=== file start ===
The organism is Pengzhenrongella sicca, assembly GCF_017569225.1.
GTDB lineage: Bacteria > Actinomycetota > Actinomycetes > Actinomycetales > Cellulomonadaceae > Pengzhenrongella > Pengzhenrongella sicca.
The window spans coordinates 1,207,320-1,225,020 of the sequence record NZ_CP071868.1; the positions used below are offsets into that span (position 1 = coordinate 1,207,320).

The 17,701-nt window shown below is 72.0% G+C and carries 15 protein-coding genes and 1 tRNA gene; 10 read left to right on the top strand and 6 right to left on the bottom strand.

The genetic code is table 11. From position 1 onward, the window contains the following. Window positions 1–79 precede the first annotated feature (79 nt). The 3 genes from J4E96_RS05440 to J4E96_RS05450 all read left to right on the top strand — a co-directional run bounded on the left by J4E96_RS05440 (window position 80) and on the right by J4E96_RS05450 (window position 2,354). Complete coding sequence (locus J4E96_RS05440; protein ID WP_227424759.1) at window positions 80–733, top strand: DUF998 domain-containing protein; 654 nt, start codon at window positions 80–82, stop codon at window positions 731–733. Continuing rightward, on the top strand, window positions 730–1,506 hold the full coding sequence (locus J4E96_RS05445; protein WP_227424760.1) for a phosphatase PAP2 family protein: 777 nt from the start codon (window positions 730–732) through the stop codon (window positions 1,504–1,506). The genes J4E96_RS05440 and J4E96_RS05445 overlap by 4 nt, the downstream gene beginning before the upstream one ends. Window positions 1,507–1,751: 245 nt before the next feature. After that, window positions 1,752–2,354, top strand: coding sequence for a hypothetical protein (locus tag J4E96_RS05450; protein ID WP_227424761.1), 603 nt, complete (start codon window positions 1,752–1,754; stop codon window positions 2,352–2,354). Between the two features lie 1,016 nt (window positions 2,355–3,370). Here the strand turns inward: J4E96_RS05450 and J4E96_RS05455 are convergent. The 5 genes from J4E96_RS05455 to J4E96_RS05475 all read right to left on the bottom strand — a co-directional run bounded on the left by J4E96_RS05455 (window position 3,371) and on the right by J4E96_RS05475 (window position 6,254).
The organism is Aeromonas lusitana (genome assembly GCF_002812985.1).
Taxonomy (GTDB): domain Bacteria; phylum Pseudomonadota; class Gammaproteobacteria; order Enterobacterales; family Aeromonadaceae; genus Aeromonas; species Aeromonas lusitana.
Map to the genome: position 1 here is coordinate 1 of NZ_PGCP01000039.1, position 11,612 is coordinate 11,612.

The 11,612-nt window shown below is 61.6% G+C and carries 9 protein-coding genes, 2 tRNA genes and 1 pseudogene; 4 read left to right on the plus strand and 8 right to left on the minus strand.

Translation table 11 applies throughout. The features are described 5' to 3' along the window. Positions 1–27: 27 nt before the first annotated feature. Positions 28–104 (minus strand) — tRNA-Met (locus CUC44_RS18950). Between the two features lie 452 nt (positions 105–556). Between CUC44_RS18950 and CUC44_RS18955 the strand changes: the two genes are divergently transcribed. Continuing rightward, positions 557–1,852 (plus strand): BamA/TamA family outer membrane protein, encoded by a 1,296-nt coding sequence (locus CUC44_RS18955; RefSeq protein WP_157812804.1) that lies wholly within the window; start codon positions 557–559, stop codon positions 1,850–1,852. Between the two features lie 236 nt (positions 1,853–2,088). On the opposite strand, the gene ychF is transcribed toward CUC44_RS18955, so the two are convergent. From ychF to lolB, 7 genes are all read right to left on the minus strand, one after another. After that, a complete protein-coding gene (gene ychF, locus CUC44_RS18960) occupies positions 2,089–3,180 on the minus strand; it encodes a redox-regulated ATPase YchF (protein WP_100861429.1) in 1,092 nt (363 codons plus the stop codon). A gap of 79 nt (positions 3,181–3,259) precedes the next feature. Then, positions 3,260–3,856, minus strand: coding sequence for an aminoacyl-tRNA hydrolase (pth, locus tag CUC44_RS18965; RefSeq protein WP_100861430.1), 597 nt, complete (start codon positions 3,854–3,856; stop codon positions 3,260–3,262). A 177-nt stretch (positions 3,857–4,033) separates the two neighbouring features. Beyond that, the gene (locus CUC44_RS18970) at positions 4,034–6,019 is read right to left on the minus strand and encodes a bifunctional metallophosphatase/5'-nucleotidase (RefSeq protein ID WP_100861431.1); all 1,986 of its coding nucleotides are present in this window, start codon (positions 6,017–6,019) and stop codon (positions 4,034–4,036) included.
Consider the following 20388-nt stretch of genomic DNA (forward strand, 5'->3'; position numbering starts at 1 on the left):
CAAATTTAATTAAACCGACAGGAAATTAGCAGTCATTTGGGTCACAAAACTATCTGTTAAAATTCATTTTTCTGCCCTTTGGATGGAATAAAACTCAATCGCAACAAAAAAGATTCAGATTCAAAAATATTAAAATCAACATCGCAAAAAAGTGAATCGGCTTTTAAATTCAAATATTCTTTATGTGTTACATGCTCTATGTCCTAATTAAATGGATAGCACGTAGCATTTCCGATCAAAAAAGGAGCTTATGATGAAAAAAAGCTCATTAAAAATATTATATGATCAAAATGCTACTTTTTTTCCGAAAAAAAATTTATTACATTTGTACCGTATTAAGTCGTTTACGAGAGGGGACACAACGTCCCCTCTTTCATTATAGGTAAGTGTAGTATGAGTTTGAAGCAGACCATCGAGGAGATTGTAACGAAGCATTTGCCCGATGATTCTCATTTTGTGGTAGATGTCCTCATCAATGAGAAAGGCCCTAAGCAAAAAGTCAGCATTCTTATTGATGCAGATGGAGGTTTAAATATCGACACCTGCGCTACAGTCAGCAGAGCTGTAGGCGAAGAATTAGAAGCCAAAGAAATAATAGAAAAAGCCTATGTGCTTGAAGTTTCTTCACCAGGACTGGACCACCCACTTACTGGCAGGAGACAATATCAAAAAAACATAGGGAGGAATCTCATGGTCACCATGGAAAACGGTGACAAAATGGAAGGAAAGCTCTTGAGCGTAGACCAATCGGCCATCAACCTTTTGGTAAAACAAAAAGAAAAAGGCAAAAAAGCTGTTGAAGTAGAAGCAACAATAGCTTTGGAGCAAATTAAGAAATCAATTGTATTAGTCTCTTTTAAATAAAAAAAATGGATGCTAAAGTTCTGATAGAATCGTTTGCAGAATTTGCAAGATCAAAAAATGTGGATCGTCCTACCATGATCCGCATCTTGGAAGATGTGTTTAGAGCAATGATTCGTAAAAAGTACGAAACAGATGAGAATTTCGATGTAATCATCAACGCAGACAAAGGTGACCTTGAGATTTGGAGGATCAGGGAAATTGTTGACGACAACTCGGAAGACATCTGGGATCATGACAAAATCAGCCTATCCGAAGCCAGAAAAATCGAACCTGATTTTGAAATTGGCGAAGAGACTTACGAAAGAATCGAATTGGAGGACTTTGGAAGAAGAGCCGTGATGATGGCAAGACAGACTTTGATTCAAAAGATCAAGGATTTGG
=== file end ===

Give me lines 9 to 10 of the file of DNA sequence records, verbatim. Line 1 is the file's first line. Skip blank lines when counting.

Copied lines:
The 11,612-nt window shown below is 61.6% G+C and carries 9 protein-coding genes, 2 tRNA genes and 1 pseudogene; 4 read left to right on the plus strand and 8 right to left on the minus strand.

Translation table 11 applies throughout. The features are described 5' to 3' along the window. Positions 1–27: 27 nt before the first annotated feature. Positions 28–104 (minus strand) — tRNA-Met (locus CUC44_RS18950). Between the two features lie 452 nt (positions 105–556). Between CUC44_RS18950 and CUC44_RS18955 the strand changes: the two genes are divergently transcribed. Continuing rightward, positions 557–1,852 (plus strand): BamA/TamA family outer membrane protein, encoded by a 1,296-nt coding sequence (locus CUC44_RS18955; RefSeq protein WP_157812804.1) that lies wholly within the window; start codon positions 557–559, stop codon positions 1,850–1,852. Between the two features lie 236 nt (positions 1,853–2,088). On the opposite strand, the gene ychF is transcribed toward CUC44_RS18955, so the two are convergent. From ychF to lolB, 7 genes are all read right to left on the minus strand, one after another. After that, a complete protein-coding gene (gene ychF, locus CUC44_RS18960) occupies positions 2,089–3,180 on the minus strand; it encodes a redox-regulated ATPase YchF (protein WP_100861429.1) in 1,092 nt (363 codons plus the stop codon). A gap of 79 nt (positions 3,181–3,259) precedes the next feature. Then, positions 3,260–3,856, minus strand: coding sequence for an aminoacyl-tRNA hydrolase (pth, locus tag CUC44_RS18965; RefSeq protein WP_100861430.1), 597 nt, complete (start codon positions 3,854–3,856; stop codon positions 3,260–3,262). A 177-nt stretch (positions 3,857–4,033) separates the two neighbouring features. Beyond that, the gene (locus CUC44_RS18970) at positions 4,034–6,019 is read right to left on the minus strand and encodes a bifunctional metallophosphatase/5'-nucleotidase (RefSeq protein ID WP_100861431.1); all 1,986 of its coding nucleotides are present in this window, start codon (positions 6,017–6,019) and stop codon (positions 4,034–4,036) included.